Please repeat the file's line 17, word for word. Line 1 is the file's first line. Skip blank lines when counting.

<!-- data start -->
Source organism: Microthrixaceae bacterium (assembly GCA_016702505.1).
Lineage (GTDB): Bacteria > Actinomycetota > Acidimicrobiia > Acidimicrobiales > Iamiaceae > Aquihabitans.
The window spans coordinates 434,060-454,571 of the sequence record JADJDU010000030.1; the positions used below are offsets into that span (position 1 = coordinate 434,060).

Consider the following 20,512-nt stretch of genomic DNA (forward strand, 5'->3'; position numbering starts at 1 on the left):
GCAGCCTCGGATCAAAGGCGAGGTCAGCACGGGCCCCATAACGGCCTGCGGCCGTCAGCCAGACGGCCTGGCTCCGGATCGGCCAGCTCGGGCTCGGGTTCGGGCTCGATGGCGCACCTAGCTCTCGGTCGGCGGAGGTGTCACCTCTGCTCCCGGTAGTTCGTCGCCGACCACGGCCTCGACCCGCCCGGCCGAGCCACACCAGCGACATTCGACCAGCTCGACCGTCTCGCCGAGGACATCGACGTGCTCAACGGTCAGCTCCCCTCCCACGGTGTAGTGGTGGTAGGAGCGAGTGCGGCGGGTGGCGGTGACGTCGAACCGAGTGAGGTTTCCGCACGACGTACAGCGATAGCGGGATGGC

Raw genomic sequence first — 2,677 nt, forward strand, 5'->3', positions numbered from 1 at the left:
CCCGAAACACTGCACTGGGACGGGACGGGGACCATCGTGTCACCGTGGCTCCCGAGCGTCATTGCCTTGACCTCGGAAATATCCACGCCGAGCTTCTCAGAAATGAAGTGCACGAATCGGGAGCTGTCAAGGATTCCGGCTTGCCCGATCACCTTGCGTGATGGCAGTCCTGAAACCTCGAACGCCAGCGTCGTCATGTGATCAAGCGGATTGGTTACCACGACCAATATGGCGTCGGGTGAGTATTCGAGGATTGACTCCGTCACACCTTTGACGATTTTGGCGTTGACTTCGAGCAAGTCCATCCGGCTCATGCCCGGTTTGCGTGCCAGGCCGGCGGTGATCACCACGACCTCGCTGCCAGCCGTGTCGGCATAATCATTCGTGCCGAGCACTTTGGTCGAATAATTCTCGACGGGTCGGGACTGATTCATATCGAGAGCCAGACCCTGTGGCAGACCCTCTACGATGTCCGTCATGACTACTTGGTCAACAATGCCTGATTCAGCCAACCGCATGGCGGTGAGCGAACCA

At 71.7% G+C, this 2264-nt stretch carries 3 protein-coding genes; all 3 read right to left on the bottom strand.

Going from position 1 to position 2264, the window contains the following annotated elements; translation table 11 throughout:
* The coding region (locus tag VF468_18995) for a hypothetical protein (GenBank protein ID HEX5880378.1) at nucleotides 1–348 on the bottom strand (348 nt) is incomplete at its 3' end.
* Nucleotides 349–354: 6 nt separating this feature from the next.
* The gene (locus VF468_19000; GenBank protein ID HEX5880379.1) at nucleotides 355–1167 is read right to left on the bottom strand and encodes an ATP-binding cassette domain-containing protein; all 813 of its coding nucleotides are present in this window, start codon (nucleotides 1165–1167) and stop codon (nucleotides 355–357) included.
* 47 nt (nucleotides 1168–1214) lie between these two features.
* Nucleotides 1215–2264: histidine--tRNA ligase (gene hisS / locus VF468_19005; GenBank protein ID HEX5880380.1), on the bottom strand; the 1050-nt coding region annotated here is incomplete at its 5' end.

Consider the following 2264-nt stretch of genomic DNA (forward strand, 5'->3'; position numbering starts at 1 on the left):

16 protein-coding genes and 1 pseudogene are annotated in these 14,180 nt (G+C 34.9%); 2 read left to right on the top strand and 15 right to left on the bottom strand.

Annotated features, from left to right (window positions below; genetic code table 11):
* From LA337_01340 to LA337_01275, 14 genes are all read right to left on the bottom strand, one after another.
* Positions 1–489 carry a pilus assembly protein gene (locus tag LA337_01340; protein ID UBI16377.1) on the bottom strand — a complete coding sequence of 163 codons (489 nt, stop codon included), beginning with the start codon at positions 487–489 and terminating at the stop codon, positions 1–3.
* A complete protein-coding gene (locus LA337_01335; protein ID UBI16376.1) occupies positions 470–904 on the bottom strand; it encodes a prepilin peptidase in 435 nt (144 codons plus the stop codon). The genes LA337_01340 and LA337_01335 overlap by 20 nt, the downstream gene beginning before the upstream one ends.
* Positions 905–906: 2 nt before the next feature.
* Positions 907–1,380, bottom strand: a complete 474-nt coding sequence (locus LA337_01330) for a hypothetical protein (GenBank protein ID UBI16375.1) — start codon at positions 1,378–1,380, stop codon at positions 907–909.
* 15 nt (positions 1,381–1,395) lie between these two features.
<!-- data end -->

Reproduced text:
Annotated features, from left to right (window positions below; genetic code table 11):